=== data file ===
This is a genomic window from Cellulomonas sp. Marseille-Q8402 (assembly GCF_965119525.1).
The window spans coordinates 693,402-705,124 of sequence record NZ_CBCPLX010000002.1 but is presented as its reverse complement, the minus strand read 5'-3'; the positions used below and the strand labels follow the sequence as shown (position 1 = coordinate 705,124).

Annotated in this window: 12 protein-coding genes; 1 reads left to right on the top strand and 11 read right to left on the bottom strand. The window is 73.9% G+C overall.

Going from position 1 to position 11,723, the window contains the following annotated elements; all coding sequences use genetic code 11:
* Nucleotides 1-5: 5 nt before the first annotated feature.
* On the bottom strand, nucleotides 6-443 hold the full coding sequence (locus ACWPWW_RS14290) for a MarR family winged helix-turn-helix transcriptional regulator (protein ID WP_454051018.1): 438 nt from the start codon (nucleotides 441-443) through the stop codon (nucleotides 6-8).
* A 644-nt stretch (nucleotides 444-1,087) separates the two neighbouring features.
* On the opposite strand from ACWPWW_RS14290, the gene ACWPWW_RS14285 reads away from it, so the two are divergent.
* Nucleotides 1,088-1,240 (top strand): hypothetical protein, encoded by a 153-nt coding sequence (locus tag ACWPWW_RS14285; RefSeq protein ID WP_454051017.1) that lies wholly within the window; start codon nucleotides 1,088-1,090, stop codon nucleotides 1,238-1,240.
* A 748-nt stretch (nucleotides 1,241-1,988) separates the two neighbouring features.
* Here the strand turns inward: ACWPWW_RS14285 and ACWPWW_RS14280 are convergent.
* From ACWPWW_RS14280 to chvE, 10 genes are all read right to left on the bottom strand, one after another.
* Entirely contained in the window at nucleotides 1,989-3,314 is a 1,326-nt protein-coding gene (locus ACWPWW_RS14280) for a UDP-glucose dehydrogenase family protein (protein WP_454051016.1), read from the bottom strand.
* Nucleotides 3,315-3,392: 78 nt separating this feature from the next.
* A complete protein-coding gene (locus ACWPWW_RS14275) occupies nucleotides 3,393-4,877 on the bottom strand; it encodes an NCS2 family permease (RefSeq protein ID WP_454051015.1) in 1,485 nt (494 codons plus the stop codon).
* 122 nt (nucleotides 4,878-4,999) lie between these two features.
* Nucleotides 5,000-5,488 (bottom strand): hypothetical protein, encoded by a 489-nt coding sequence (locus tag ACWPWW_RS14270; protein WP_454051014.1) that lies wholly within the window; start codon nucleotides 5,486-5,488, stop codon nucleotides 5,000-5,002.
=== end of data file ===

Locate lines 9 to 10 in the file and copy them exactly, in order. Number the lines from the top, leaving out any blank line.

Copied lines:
* Nucleotides 1,088-1,240 (top strand): hypothetical protein, encoded by a 153-nt coding sequence (locus tag ACWPWW_RS14285; RefSeq protein ID WP_454051017.1) that lies wholly within the window; start codon nucleotides 1,088-1,090, stop codon nucleotides 1,238-1,240.
* A 748-nt stretch (nucleotides 1,241-1,988) separates the two neighbouring features.